CUDA programming refers to the way of developing a program for the Compute Unified Device Architecture that is the computing engine in NVIDEA GPUs. CUDA has been used in many applications to accelerate computing and to faster analyse big data. A general introduction to CUDA can be found in our article CUDA while this article focusses on how the programming of a GPU is performed. CUDA has its own proprietary low-level and high-Level application programming Interface (API) but also shares selected computing interfaces with Open Computing Language (OpenCL) or DirectCompute from Microsoft. The high-Level API is the CUDA Runtime API and the low-level API is the CUDA Driver API. While both are quite powerful a GPU programmer must use one or the other and can not mix function calls from both APIs in the same application.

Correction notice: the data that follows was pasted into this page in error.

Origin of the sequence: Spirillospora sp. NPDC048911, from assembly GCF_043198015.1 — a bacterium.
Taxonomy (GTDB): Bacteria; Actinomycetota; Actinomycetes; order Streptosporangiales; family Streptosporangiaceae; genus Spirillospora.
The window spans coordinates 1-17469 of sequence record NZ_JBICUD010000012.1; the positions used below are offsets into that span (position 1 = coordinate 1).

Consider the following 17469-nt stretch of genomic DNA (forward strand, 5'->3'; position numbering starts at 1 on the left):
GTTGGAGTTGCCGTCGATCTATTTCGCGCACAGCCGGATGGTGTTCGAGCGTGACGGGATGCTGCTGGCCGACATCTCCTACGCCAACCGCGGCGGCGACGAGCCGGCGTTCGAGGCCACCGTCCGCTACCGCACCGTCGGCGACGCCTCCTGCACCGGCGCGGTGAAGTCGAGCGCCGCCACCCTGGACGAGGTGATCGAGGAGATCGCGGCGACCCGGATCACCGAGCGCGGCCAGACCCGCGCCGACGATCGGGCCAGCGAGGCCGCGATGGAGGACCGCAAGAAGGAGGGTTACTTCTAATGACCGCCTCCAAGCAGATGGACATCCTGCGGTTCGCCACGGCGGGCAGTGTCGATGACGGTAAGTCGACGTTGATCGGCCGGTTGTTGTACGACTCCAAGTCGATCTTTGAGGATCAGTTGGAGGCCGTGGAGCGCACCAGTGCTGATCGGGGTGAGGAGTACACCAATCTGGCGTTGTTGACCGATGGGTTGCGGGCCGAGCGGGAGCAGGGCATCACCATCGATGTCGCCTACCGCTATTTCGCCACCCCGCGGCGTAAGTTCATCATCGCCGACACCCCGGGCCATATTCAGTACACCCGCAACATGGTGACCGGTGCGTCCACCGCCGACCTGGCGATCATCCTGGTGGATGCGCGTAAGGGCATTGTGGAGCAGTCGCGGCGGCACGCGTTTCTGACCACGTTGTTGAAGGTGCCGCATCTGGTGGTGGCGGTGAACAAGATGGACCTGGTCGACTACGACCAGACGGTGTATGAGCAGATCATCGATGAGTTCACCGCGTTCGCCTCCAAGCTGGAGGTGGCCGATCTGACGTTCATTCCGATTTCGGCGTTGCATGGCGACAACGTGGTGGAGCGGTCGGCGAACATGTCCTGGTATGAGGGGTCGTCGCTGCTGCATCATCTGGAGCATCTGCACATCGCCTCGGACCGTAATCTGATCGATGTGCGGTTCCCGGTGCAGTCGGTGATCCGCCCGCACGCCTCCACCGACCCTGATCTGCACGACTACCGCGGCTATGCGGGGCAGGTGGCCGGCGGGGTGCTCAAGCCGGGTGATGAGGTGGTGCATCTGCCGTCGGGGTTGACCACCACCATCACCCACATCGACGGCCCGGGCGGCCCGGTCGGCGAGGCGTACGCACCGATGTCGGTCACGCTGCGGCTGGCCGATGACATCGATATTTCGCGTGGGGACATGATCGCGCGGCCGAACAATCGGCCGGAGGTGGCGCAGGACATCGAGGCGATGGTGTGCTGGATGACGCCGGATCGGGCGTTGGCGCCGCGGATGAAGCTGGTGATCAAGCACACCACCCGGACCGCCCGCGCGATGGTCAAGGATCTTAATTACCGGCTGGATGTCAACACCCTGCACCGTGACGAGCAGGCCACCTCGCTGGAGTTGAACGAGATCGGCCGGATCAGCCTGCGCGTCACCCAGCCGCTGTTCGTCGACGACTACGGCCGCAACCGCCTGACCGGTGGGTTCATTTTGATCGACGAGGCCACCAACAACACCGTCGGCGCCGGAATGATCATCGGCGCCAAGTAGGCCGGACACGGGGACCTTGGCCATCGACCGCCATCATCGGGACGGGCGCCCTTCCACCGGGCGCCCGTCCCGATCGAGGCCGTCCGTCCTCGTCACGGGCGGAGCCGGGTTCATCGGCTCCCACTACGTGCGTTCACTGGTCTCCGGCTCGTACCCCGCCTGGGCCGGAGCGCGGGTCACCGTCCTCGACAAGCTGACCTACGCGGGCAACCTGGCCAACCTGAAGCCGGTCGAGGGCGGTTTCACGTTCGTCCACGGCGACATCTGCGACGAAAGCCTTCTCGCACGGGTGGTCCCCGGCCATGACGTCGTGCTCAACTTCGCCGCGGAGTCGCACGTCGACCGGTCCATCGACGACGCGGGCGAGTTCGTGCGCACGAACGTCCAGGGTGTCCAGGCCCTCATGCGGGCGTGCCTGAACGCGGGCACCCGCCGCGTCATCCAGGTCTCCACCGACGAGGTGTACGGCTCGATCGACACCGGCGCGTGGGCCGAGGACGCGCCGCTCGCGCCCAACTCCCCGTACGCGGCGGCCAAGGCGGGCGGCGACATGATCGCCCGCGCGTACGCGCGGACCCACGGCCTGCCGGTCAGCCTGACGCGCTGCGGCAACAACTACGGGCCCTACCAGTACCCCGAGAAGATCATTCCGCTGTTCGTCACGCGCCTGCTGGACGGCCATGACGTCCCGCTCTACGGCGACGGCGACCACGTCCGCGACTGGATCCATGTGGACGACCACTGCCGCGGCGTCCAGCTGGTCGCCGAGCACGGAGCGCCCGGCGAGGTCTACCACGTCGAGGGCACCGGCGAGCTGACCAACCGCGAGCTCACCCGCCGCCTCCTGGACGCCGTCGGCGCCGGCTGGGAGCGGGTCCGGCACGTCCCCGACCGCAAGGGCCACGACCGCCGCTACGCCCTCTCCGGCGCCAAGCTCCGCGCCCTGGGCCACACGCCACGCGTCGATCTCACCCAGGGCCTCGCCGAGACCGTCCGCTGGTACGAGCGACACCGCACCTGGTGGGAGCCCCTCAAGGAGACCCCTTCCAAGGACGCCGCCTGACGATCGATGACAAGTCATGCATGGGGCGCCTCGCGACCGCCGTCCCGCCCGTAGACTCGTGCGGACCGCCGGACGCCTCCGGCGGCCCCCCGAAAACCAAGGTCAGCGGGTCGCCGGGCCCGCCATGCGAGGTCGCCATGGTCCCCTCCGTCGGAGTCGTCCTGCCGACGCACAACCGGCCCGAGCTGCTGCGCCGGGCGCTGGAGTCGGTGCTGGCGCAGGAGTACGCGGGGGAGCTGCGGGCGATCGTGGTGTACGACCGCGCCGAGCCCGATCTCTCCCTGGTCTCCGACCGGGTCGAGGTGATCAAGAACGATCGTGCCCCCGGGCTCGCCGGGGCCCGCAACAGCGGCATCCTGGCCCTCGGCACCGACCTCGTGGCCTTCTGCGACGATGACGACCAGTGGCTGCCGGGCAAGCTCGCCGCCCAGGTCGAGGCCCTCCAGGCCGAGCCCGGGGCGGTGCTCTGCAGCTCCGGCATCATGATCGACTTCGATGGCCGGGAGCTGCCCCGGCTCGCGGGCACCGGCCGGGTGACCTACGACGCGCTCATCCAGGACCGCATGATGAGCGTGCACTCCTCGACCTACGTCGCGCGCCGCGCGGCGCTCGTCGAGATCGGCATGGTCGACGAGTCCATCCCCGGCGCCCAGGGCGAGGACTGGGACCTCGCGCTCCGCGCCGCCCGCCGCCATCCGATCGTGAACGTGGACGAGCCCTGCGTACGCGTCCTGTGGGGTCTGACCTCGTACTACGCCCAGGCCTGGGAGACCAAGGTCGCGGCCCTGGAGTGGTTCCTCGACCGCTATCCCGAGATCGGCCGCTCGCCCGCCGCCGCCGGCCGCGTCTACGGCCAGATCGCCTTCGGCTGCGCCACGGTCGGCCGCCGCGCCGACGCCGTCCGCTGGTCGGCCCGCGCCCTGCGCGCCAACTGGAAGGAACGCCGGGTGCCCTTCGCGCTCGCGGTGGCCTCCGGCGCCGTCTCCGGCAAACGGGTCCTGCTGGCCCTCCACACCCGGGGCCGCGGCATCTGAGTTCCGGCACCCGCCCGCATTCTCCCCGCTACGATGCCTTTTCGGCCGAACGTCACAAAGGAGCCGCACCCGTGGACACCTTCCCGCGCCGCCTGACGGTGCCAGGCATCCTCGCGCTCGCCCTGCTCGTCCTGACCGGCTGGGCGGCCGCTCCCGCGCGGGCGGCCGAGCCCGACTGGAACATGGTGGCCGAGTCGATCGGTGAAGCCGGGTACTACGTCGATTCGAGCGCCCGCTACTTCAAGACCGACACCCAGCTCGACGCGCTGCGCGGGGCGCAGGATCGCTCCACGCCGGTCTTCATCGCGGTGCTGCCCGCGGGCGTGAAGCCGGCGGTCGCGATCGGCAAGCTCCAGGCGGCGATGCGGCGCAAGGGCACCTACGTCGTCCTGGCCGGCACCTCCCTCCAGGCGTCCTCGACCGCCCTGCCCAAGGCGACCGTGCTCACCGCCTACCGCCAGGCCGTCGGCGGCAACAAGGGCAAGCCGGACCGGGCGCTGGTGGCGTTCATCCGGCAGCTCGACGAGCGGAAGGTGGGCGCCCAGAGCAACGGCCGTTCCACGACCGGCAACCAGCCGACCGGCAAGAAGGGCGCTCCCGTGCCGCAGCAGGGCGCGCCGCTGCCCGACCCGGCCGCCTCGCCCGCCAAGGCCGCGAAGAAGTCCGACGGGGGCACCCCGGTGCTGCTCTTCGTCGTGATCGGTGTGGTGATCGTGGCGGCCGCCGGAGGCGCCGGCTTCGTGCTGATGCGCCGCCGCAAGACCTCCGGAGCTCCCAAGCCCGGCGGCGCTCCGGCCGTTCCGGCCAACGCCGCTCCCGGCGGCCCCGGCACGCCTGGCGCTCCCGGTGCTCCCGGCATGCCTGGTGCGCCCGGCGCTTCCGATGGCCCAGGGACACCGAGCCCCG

The APIs can be considered as software platform that offer access to the GPU parallel computational functionality for the execution of so-called compute kernels. CUDA API software is available for parallel computing developers that use programming languages like C. A C program is created by using CUDA C using NVIDEA extensions and certain restrictions since the program is planned to be executed on GPUs and not on conentional CPUs. After the program development the CUDA C code is compiled using specific compilers such as the PathScale Open64 C compiler. According to NVIDEA the CUDA code works without modifications on all G8X series GPU Cards such as GeForce, Quadro, or Tesla.
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There is the following nice video about this topic: